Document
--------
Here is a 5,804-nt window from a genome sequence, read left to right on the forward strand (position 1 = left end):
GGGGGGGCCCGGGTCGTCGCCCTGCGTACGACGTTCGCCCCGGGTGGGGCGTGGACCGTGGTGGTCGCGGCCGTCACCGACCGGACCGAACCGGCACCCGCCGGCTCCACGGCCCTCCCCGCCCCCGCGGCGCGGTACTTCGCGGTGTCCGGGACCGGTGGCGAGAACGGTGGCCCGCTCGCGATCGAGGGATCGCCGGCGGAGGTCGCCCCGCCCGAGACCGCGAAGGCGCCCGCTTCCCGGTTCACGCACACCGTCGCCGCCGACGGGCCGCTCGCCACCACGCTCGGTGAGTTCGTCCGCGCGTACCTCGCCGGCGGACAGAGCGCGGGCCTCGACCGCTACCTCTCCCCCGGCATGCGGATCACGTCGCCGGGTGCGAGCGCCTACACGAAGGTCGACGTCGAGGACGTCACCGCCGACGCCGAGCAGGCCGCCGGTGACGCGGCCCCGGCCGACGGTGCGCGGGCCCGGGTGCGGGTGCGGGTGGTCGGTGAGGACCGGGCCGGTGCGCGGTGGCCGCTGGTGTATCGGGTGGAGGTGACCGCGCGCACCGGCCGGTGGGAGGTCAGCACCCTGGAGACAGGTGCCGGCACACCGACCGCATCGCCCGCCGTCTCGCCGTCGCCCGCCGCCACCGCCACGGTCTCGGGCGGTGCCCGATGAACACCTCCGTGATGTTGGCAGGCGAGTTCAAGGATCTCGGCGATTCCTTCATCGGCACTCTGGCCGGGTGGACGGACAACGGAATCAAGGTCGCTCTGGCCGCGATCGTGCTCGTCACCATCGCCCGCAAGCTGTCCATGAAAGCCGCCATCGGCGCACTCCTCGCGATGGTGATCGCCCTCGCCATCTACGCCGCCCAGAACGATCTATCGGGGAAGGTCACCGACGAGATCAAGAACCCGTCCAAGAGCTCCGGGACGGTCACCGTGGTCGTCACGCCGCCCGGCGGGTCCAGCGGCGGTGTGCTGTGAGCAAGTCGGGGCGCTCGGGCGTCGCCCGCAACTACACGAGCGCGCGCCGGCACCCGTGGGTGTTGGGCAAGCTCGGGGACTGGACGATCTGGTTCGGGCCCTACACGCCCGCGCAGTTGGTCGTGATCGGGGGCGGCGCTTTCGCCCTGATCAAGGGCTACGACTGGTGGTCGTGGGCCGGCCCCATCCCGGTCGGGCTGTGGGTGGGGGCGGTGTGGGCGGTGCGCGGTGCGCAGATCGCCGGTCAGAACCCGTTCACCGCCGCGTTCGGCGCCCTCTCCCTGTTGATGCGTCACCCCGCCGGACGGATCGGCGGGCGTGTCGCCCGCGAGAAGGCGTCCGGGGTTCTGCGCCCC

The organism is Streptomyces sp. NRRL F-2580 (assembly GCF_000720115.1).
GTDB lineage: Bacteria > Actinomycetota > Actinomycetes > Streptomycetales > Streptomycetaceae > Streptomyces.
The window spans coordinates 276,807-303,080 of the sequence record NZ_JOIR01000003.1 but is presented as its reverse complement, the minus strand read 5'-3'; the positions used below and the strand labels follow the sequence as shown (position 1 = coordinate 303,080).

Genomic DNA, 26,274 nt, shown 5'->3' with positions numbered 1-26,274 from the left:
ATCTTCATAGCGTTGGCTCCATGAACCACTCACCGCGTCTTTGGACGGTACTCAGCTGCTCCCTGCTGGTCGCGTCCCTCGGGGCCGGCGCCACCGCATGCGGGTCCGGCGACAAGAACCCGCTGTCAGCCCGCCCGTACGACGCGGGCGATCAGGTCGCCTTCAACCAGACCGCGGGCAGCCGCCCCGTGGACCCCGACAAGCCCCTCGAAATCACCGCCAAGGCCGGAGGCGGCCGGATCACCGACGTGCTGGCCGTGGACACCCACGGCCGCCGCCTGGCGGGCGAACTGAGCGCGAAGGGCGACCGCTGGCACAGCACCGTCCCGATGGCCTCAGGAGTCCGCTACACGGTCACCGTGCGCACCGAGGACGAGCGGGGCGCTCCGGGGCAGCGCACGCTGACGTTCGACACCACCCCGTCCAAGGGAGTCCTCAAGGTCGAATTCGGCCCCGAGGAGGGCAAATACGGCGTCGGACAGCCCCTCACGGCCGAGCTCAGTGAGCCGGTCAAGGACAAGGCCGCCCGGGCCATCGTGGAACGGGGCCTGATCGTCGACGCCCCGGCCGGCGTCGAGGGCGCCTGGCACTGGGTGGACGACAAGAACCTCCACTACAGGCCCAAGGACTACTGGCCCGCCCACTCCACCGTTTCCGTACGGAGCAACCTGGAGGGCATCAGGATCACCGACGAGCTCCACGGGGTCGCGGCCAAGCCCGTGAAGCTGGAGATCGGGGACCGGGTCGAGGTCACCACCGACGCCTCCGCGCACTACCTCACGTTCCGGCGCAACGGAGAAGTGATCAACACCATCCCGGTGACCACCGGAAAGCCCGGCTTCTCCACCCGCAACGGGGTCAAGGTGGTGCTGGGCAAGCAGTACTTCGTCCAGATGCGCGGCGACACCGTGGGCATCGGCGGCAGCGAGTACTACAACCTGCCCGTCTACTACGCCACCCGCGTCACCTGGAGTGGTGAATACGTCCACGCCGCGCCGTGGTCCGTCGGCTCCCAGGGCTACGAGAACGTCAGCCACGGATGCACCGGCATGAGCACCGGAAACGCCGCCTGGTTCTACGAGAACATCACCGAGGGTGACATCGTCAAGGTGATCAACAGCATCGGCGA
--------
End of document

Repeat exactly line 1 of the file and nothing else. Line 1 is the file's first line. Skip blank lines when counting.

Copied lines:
Here is a 5,804-nt window from a genome sequence, read left to right on the forward strand (position 1 = left end):